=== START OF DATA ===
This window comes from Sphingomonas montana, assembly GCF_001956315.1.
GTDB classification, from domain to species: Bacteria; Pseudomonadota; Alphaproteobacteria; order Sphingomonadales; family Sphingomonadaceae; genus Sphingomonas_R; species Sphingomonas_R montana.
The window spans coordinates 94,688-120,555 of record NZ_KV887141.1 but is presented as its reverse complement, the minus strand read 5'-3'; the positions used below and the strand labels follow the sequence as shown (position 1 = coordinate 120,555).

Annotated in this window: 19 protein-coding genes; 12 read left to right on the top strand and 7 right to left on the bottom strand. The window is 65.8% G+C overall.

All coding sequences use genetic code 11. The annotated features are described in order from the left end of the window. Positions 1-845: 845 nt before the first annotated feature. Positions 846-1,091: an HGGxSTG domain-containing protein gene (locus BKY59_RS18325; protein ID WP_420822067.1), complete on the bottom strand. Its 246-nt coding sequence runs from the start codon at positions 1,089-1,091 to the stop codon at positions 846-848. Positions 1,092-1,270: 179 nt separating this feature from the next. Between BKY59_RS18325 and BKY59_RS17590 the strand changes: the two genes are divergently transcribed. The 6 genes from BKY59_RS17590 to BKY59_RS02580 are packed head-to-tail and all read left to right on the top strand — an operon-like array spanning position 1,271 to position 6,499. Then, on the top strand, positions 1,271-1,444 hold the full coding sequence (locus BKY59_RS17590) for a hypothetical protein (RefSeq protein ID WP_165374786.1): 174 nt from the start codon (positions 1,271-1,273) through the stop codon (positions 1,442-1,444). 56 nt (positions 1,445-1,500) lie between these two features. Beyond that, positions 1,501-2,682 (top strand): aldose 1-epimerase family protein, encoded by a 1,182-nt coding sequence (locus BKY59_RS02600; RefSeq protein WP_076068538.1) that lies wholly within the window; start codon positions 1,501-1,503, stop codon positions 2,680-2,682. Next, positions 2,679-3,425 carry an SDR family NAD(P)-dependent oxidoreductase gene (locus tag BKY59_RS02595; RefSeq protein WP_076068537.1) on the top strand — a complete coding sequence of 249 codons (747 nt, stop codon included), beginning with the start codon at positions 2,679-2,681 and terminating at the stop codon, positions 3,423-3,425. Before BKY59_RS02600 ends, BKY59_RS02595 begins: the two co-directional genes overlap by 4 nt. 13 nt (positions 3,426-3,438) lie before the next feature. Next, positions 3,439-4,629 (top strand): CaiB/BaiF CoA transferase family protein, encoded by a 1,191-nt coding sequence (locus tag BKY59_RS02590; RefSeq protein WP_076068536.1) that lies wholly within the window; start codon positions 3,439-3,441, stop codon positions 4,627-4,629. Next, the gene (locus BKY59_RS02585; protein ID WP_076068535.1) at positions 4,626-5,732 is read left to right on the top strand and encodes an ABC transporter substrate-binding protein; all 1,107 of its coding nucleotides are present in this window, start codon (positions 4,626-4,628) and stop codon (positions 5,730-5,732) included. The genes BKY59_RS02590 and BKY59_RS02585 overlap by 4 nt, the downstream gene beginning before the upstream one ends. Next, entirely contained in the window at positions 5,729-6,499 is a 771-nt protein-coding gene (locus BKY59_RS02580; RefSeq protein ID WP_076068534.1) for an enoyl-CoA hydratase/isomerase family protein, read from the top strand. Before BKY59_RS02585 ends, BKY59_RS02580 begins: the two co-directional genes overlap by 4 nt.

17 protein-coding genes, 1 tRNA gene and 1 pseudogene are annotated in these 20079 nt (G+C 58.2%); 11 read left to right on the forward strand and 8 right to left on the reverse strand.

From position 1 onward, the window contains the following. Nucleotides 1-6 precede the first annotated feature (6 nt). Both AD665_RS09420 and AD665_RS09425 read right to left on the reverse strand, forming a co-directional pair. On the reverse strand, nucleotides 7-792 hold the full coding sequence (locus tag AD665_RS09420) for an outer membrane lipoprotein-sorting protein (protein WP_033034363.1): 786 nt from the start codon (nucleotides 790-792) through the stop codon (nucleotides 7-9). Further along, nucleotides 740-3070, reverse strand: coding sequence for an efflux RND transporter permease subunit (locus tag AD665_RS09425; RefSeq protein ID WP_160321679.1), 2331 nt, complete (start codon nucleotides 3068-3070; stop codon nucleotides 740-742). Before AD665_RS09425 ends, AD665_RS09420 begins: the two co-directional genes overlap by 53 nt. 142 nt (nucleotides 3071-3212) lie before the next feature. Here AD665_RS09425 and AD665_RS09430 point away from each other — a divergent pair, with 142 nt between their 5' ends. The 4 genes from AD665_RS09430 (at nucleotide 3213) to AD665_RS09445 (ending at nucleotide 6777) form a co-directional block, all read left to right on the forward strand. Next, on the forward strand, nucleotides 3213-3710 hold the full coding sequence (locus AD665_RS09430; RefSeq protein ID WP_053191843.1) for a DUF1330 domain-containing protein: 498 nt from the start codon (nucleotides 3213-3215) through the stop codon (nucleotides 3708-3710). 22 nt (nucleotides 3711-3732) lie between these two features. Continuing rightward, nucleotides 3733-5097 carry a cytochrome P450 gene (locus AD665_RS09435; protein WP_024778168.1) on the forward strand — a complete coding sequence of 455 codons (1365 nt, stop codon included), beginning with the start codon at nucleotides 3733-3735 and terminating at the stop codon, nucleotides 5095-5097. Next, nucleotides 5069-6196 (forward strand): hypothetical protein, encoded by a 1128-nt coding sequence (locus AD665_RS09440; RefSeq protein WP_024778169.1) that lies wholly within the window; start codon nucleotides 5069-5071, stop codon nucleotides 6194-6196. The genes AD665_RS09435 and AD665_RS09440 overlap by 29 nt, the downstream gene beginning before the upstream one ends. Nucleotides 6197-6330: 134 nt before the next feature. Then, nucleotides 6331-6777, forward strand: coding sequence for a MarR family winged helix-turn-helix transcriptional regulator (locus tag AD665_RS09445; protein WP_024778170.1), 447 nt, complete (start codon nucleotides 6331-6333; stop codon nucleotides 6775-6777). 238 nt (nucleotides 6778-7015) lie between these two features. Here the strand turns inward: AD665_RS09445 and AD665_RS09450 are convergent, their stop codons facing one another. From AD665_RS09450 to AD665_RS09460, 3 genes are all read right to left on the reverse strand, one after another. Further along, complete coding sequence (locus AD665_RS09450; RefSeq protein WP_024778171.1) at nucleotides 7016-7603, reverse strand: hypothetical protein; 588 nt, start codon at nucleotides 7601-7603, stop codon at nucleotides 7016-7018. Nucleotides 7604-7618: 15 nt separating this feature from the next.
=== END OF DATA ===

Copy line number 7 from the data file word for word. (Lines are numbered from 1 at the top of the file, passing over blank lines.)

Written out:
From position 1 onward, the window contains the following. Nucleotides 1-6 precede the first annotated feature (6 nt). Both AD665_RS09420 and AD665_RS09425 read right to left on the reverse strand, forming a co-directional pair. On the reverse strand, nucleotides 7-792 hold the full coding sequence (locus tag AD665_RS09420) for an outer membrane lipoprotein-sorting protein (protein WP_033034363.1): 786 nt from the start codon (nucleotides 790-792) through the stop codon (nucleotides 7-9). Further along, nucleotides 740-3070, reverse strand: coding sequence for an efflux RND transporter permease subunit (locus tag AD665_RS09425; RefSeq protein ID WP_160321679.1), 2331 nt, complete (start codon nucleotides 3068-3070; stop codon nucleotides 740-742). Before AD665_RS09425 ends, AD665_RS09420 begins: the two co-directional genes overlap by 53 nt. 142 nt (nucleotides 3071-3212) lie before the next feature. Here AD665_RS09425 and AD665_RS09430 point away from each other — a divergent pair, with 142 nt between their 5' ends. The 4 genes from AD665_RS09430 (at nucleotide 3213) to AD665_RS09445 (ending at nucleotide 6777) form a co-directional block, all read left to right on the forward strand. Next, on the forward strand, nucleotides 3213-3710 hold the full coding sequence (locus AD665_RS09430; RefSeq protein ID WP_053191843.1) for a DUF1330 domain-containing protein: 498 nt from the start codon (nucleotides 3213-3215) through the stop codon (nucleotides 3708-3710). 22 nt (nucleotides 3711-3732) lie between these two features. Continuing rightward, nucleotides 3733-5097 carry a cytochrome P450 gene (locus AD665_RS09435; protein WP_024778168.1) on the forward strand — a complete coding sequence of 455 codons (1365 nt, stop codon included), beginning with the start codon at nucleotides 3733-3735 and terminating at the stop codon, nucleotides 5095-5097. Next, nucleotides 5069-6196 (forward strand): hypothetical protein, encoded by a 1128-nt coding sequence (locus AD665_RS09440; RefSeq protein WP_024778169.1) that lies wholly within the window; start codon nucleotides 5069-5071, stop codon nucleotides 6194-6196. The genes AD665_RS09435 and AD665_RS09440 overlap by 29 nt, the downstream gene beginning before the upstream one ends. Nucleotides 6197-6330: 134 nt before the next feature. Then, nucleotides 6331-6777, forward strand: coding sequence for a MarR family winged helix-turn-helix transcriptional regulator (locus tag AD665_RS09445; protein WP_024778170.1), 447 nt, complete (start codon nucleotides 6331-6333; stop codon nucleotides 6775-6777). 238 nt (nucleotides 6778-7015) lie between these two features. Here the strand turns inward: AD665_RS09445 and AD665_RS09450 are convergent, their stop codons facing one another. From AD665_RS09450 to AD665_RS09460, 3 genes are all read right to left on the reverse strand, one after another. Further along, complete coding sequence (locus AD665_RS09450; RefSeq protein WP_024778171.1) at nucleotides 7016-7603, reverse strand: hypothetical protein; 588 nt, start codon at nucleotides 7601-7603, stop codon at nucleotides 7016-7018. Nucleotides 7604-7618: 15 nt separating this feature from the next.